The thing about mosquitoes is that they are so wily.
Mosquitoes rise to unfathomable heights of wiliness with their
crafty attempts to suck your blood and cover your body in enormous,
itchy welts. They find you no matter how secure your mosquito net,
no matter how long your clothing, no matter how high the altitude
to which you climb…. They will find you!
Wait a minute, you don't get a golf ball-sized lump wherever you
are bitten by a mosquito? Your eye does not swell shut if cunning
wee buzzers bite you anywhere on your face? You don't get bitten by
mosquitoes at 8,000 feet above sea level? Or on planes?
- This is an example of my relationship
with mosquitoes. The snapshot was intended to capture my sparkly
teal eyeliner for a Friday Fluff Feature. In the same moment the
photo was taken, a mosquito landed next to my eye and bit me! You
can see it there! Of course, this caused my eye to swell shut
immediately. (Fashion tip: Teal eyeliner does not look as good when
your eye is swollen shut.)
Once upon a time, when I sharing a flat in Mexico City with two
of my female friends, I woke up in the middle of the night because
a mosquito had bitten me on the lip. (Mind you, this was an urban
highrise in which mosquitoes were not expected to invade the
25th floor flats.)
In my sleepy swatting and attempts to figure out what was going
on that had awaken me and was making it difficult for me to move my
lips, my poor bedmate was also forced out of her dreams. Even in
the darkness, she could see that something had gone terribly wrong
with my lower lip (ala, very, very bad collagen implants.) As I
stumbled to the bathroom to try to look at myself in the mirror, I
accidentally woke up my other friend, who noted across the dark
room that my lip was swollen up like a large piece of fruit. "What
is wrong with your mouth?" she called from her bed.
Confronting the swollen disfigurement of my face in the mirror
(Permanent duck face! Except with apricot-sized lips!), I had only
two thoughts: First, I was beyond thankful that my big presentation
at the international AIDS conference had taken place earlier that
day. Speaking at a massive conference with this kind of deformity
would rattle even the smoothest public speaker. Second, I began to
realize that my tongue was swelling too, and that this could
eventually cause bigger problems than the insult to my vanity.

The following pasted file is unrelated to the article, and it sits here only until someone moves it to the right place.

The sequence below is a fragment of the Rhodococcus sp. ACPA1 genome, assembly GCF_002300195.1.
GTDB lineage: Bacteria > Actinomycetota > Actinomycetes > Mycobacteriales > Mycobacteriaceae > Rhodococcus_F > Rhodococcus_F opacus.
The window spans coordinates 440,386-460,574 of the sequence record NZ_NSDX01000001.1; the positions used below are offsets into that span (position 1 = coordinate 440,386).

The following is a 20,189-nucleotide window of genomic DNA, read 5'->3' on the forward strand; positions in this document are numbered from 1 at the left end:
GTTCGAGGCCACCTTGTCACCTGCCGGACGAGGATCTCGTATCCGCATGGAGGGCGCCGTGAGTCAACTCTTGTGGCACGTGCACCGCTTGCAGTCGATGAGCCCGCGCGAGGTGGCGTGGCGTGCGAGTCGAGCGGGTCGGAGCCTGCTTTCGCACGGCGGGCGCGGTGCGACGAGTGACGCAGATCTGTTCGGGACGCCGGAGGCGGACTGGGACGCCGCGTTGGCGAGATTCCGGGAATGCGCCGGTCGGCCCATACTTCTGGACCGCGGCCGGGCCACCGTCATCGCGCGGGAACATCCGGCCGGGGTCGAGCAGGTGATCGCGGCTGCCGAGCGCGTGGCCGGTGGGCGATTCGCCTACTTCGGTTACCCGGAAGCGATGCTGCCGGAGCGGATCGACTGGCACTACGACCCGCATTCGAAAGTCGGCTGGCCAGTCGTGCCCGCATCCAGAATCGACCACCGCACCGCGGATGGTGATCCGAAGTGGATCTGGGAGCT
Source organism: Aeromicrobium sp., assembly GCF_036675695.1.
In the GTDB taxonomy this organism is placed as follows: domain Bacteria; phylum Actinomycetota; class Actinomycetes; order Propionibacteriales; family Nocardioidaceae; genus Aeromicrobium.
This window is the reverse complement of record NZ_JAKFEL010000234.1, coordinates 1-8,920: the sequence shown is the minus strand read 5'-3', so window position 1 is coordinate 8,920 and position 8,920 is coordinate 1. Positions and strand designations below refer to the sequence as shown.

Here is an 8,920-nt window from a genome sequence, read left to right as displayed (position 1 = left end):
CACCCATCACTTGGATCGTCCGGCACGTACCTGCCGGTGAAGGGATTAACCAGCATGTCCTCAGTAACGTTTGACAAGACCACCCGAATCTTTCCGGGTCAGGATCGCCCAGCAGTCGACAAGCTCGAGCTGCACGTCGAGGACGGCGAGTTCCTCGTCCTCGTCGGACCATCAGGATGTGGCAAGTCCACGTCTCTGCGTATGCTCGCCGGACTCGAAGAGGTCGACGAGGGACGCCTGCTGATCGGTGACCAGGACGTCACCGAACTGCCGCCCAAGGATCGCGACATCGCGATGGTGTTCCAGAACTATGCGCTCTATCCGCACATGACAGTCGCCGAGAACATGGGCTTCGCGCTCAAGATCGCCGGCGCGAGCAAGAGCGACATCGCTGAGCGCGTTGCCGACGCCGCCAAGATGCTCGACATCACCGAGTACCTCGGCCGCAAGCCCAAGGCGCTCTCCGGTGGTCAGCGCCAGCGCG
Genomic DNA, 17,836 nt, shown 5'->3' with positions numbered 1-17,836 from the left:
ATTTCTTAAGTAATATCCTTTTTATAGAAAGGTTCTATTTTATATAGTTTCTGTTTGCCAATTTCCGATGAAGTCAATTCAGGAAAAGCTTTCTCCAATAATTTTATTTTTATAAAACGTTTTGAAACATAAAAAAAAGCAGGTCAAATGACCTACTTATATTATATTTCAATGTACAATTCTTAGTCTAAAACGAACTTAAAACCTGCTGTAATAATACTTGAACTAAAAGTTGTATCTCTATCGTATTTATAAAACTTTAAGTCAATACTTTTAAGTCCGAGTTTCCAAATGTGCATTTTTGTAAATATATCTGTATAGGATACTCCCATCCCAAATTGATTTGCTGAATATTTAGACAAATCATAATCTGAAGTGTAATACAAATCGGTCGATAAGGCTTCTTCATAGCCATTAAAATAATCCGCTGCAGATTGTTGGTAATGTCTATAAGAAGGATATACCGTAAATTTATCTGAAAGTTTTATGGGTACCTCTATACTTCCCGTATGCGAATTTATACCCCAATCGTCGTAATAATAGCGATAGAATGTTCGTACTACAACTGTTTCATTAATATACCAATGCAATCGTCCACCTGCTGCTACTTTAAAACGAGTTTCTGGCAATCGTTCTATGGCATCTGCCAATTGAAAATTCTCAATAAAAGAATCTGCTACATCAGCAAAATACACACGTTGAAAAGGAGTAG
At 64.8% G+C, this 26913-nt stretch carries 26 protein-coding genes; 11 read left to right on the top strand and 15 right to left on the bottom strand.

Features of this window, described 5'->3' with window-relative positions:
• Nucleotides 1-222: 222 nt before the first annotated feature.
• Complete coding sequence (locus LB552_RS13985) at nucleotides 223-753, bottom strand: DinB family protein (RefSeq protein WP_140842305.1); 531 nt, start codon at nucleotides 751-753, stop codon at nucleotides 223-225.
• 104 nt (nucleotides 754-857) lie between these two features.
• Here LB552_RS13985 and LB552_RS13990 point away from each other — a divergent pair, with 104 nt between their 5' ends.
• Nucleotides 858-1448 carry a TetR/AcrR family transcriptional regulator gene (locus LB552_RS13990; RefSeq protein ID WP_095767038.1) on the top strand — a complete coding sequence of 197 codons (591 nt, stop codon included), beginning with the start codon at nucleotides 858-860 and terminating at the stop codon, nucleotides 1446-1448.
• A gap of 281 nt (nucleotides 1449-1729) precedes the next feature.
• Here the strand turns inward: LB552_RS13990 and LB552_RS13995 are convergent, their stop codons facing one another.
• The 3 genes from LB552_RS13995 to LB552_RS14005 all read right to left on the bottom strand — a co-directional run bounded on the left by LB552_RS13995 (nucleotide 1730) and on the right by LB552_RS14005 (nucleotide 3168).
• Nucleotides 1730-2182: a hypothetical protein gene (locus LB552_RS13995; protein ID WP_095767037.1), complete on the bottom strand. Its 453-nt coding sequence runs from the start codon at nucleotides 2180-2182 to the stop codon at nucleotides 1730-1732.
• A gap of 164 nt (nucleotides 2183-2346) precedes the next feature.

Benadryl to the rescue to keep me breathing! (And some
middle-of-the night calculations about the best way to get myself
an epi-pen at 3am in the Centro Historico of Mexico City, if it
came to that.)
The wily quest of the mosquitoes to feast on my flesh is not a
myth. Mosquitoes really do prefer some people to other people. And
we don't know why! You can read all about the science of why
mosquitoes hate me in Don't Swallow Your
The other thing about mosquitoes is that, in some parts of the
they carry around this terrible little parasite that causes
Because mosquitoes love me with such an undying, passionate love
and because they are wily enough to find uncovered parts of my skin
across dozens of countries and several continents and even on
airplanes, I have to think quite a bit about malaria. (I also
have to think about malaria because I see children die from it, but
I thought, "Why not leave the blog free of stories of dying and
sick children for today?")
When I am in Kenya, I take a medicine every day to protect me
from getting malaria. I use a bednet that really does keep out most
of the marauding mozzies. And in the parts of the country in which
there are swarms of wily, vicious, relentless attackers, I coat
myself in thick DEET repellant. These things work! In my 9 years in
Kenya, I have never gotten malaria. (Because of my tendency to
acquire sicknesses and minor injuries, especially in Kenya, my
closest doctor friends will tell you this is an amazing
Here is the thing to remember on World
Malaria Day 2013 -- we know how to prevent malaria! We know how
to wipe it out. We used to have malaria in the United States. In
Ithaca, New York, for example, (home to my much-loved alma mater of
Cornell University) malaria once plagued the banks of Cayuga's
waters, but we wiped it out with proper sanitation and insecticide
We know how to prevent malaria, and we know how to cure malaria.
As an HIV researcher, I long for the day when I can say the same
things about HIV.
We could make Africa as free of malaria as upstate New York. I
believe we must try to do this. Because 660,000 people still die
every year from malaria and most of them are children under 5.
Africa bears the brunt of this disease; 90% of those 660,000 deaths
were in Africa. 219 million people get sick from malaria every
year, some of them very, very sick. I don't think that is ok when
we know how to prevent and cure a disease.
Yes, I would enjoy a respite from my itchy, deforming welts. But
what we really need is NO MORE CHILDREN DYING from the parasite
inside these wily buzzing pests.
- Bednets. They keep kids alive and
We're working on it. In Africa, malaria deaths have been cut by
one third in the last 10 years. In countries where access to
malaria control interventions has improved most significantly,
overall child mortality rates have fallen by approximately 20%.
Less dying children is good for the entire world. There is no
the future: defeat malaria. And mosquitoes too.